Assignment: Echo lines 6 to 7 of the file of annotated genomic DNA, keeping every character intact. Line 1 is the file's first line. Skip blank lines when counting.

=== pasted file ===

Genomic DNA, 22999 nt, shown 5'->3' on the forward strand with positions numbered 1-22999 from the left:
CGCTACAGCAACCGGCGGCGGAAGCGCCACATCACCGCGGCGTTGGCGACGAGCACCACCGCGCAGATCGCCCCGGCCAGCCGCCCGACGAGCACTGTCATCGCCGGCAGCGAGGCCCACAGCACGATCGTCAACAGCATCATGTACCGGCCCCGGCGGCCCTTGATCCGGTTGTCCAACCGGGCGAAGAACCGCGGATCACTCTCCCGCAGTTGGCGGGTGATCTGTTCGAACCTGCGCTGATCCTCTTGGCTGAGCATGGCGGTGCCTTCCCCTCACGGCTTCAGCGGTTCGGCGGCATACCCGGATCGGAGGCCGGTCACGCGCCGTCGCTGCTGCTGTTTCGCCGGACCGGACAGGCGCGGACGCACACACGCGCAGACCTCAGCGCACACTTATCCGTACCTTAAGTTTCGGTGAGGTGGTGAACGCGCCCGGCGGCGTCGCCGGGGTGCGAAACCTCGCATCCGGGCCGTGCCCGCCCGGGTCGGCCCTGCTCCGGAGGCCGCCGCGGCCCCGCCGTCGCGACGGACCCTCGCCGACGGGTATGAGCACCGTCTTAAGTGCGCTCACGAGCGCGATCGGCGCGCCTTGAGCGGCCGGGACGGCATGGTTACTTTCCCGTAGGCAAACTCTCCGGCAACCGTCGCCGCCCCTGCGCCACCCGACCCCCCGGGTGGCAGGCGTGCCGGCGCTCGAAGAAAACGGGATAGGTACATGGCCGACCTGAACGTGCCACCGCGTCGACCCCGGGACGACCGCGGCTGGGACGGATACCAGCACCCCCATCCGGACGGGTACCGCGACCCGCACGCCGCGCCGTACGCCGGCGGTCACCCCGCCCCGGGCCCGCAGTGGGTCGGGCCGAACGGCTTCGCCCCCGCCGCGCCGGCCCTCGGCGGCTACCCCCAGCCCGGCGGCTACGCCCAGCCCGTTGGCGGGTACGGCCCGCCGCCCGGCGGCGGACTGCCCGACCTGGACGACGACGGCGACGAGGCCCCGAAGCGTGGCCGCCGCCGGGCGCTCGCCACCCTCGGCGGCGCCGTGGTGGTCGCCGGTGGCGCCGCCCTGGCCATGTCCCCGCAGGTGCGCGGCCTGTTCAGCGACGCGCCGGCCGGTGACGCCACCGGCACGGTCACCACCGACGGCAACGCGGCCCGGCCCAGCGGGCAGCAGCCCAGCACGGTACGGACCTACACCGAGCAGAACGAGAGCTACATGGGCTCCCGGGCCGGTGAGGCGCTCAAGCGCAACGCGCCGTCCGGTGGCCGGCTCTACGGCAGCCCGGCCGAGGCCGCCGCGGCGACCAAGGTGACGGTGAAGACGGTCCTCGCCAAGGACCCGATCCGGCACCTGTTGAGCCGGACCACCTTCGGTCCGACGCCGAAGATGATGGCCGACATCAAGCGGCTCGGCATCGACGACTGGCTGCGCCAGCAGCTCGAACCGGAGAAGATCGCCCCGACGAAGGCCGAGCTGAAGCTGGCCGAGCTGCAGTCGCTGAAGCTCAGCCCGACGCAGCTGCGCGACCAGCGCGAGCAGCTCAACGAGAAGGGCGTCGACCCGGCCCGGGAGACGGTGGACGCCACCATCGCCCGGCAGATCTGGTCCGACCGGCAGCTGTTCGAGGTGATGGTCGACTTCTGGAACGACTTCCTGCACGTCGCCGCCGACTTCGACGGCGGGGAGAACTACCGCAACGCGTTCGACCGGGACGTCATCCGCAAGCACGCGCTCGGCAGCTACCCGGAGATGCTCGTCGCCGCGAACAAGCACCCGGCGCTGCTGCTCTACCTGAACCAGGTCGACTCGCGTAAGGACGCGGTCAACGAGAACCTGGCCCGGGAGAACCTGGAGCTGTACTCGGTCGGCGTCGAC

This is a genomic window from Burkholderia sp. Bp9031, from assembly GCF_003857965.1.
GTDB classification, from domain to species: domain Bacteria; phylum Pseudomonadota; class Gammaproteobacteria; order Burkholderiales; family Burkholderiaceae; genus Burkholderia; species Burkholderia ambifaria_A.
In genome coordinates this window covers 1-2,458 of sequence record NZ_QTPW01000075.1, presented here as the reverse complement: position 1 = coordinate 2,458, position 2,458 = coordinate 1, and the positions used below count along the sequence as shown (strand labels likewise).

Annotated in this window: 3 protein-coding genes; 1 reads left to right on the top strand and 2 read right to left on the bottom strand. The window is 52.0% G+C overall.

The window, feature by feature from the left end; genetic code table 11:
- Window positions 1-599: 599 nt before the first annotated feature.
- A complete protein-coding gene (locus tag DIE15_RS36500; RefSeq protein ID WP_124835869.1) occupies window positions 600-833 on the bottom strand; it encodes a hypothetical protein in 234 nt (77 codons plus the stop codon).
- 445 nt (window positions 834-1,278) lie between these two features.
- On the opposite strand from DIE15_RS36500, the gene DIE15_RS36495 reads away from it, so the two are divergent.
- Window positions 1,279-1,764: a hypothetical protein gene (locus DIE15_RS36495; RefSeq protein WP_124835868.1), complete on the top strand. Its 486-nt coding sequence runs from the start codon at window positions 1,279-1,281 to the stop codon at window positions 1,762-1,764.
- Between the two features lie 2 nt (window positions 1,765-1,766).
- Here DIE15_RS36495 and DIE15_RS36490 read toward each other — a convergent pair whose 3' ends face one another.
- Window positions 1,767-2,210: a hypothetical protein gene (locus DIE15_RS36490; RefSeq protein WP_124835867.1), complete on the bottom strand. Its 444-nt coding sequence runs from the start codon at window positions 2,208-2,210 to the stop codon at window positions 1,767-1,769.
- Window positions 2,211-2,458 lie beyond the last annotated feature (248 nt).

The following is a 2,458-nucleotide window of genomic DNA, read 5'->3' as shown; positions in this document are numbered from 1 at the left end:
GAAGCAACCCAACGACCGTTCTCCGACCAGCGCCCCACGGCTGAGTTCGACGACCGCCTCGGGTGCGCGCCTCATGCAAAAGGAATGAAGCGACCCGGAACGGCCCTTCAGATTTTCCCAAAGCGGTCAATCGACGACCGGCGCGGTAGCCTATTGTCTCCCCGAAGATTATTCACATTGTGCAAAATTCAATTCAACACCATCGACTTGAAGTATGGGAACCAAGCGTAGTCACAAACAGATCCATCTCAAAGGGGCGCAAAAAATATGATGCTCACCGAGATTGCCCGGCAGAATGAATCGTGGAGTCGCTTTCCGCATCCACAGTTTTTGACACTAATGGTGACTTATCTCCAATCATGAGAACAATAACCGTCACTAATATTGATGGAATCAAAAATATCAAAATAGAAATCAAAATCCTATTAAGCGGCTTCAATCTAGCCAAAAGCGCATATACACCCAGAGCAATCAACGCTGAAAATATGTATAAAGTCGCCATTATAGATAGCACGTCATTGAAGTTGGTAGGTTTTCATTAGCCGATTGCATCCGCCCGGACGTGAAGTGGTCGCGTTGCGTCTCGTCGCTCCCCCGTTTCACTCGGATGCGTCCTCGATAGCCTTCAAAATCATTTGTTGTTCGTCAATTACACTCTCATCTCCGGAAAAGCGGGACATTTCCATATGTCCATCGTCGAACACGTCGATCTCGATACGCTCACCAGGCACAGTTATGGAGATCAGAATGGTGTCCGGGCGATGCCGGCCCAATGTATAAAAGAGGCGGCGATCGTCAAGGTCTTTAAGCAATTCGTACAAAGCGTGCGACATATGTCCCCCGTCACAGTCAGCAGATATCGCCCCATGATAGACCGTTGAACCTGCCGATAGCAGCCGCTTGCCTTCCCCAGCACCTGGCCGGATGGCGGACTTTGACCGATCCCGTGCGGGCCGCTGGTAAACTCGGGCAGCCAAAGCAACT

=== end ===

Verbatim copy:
Annotated in this window: 3 protein-coding genes; 1 reads left to right on the top strand and 2 read right to left on the bottom strand. The window is 52.0% G+C overall.

The window, feature by feature from the left end; genetic code table 11: